We recently got a question from a psychologist working with a family. (Details changed.)
“I’m working with parents of a seven year old boy with sensory challenges and extreme picky eating. He brings several stuffed animals to the table and insists on feeding them bites before he will eat anything. He seems reluctant to give them up. In the past the family has done sensory based therapies where the child was to touch and lick certain foods which seemed to make his anxiety worse. Dad is reluctant to take the stuffed animals away as for now it does seem to help him come to the table and get a few bites in. They are very new to the STEPs approach and wonder if they can let him have his stuffed animal friends for now. They worry if they take those away, he won’t eat. Thoughts?”
Quick answer is “Yes he can keep his stuffed animals for now, and…”
These parents are asking a great question that shows that they are tuned in to their son’s anxiety and are looking for ways to keep anxiety at bay as much as possible. REDUCING ANXIETY for the child and parent is the first STEP in our responsive process.
This family is very early in making the transition to a responsive feeding approach. There are many things they are likely working on and they don’t have to do it all at once! Honor the parent’s instinct to work on other things first.
They might work on having more regular meal and snack times, (STEP two is routine) and avoiding any pressure, both more “negative” (multiple prompts to eat, comparing to sibling, taking away game time etc.) and “positive” (praise, stickers, rewards for eating).
They may also be working on getting their son used to having unfamiliar or more challenging foods at the table, and working towards conversations and connection over focusing on intake.
Seeing progress in these areas, allowing the child to gain confidence and comfort from routine, non-pressured meals will set the stage to address the distractions that he may have relied on as a coping tool.
Why are distractions so common with feeding challenges?
Whether it’s an iPad, DVDs, music, toys, books… Children have often learned to distract themselves from an unpleasant or difficult task, whether it’s eating or being at a stressful mealtime. Many therapies teach children to rely on these distractions. As one mom complained, “My nine month-old was in front of screens for six plus hours a day in feeding therapy for weeks on end. ” Another said, “My son pretty much has to ‘zone out’ with screens to eat anything.”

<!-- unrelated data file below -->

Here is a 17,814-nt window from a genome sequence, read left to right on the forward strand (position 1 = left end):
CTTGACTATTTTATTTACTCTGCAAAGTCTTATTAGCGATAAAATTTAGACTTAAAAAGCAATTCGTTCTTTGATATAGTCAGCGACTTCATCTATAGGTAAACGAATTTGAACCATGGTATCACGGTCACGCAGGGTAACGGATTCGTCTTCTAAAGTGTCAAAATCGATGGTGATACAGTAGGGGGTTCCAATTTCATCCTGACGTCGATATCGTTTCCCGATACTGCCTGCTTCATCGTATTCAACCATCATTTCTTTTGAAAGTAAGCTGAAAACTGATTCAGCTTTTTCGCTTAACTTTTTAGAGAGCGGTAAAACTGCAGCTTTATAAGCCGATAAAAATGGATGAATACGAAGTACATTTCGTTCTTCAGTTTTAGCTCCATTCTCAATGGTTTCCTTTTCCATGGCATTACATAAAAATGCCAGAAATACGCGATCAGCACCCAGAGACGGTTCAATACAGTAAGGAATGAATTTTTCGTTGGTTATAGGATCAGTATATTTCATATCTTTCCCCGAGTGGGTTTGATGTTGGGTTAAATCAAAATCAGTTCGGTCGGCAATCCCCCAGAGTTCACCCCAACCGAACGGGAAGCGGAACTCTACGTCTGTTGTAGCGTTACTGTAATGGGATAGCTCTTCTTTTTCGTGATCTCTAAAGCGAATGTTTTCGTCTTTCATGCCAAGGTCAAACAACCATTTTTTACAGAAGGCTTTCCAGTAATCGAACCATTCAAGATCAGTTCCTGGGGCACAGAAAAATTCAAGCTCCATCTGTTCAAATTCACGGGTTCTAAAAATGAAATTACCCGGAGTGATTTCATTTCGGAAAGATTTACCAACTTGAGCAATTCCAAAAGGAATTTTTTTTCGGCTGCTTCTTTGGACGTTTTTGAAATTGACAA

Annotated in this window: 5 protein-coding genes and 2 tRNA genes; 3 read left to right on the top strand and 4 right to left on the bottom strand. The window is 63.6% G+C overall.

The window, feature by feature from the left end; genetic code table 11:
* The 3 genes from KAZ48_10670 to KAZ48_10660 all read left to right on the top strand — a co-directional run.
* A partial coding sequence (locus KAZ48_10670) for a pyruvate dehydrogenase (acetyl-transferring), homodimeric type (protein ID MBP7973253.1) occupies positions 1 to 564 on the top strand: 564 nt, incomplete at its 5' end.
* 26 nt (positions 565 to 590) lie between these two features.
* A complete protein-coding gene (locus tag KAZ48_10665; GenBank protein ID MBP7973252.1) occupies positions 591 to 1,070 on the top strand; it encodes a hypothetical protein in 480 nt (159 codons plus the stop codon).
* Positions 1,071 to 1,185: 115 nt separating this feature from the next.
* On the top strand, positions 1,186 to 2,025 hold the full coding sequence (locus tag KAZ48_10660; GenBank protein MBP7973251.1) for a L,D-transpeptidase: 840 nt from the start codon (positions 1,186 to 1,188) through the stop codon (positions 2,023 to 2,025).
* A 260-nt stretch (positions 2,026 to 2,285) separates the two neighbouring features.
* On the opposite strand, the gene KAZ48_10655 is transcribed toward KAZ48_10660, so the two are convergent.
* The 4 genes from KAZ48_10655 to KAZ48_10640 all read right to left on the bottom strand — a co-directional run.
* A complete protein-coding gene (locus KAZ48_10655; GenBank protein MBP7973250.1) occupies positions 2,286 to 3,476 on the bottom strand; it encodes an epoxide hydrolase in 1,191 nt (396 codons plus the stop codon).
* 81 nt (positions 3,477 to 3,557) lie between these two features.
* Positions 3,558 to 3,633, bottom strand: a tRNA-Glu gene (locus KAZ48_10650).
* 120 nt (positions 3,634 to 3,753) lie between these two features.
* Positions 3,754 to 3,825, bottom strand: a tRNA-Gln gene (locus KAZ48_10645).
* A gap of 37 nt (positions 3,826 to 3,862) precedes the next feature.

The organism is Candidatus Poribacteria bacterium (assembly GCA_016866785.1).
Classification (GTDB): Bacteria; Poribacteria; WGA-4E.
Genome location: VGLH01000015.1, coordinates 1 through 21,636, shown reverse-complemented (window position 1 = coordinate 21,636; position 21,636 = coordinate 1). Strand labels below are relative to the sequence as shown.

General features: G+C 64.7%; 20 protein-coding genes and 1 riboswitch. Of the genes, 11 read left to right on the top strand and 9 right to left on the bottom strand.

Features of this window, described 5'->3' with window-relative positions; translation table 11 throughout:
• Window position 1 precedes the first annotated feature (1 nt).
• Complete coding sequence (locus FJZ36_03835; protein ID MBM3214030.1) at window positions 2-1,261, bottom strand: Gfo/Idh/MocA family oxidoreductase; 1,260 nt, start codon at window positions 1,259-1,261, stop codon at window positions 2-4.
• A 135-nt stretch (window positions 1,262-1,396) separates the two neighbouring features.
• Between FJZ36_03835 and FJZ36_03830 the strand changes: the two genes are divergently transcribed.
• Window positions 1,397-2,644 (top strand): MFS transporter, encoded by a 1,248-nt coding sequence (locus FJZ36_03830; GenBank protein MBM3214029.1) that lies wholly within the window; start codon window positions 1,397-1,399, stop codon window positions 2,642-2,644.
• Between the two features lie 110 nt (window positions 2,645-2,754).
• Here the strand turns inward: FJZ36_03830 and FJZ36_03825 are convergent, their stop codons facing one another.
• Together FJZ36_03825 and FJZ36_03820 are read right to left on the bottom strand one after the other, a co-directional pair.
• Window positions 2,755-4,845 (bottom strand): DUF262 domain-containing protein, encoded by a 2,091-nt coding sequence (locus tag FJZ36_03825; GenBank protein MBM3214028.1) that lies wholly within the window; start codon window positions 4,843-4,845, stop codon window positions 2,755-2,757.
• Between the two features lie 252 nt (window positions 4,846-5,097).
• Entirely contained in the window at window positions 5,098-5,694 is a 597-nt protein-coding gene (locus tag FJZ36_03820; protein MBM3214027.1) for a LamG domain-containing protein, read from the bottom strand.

The problem with distractions.
Distractions do just that, distract children from eating and mealtimes. However, tuning in at mealtimes, to each other, and to their own cues of hunger and fullness, is critical to the process of learning to be the best eater they can be.
Tips for Weaning off Distractions
- This may take care of itself with time. Often, as routine, pressure-free and pleasant meals are happening regularly, the need to cope or zone out fades away and the crutch is less needed.
- As needed and in age appropriate ways, work on teaching other coping skills (away from mealtimes). Books (apps for teens) for addressing anxiety in children, teaching belly-breathing for example, can help. Psychologists might work on biofeedback, play therapy and other embodied therapies.
- Ask the child to choose one meal or snack where the distraction is left for after the meal.
- Schedule time with the distraction (screens, toys etc.) just before or after a meal.
- Have the distraction available for the first or last five minutes of a mealtime.
- Have the child choose one or two stuffed animals to join him at the table.
- Allow the stuffed animals to sit on their own chair at the table as if they are part of the family meal as well.
- Find ways, in other words, to gradually lessen the time, or the amount that the animals play. Perhaps he could even feed them before the meal and then they can have a nap during mealtimes?
There is no one right way or protocol to do this. With a responsive approach, parents gauge how to best facilitate their child’s progress. During times of stress or illness, he may revert back to needing the comfort or distraction of his stuffies. Keeping the long-term goals in mind, and working on making the environment around mealtimes the best it can be is likely to help the most. Good luck to this family!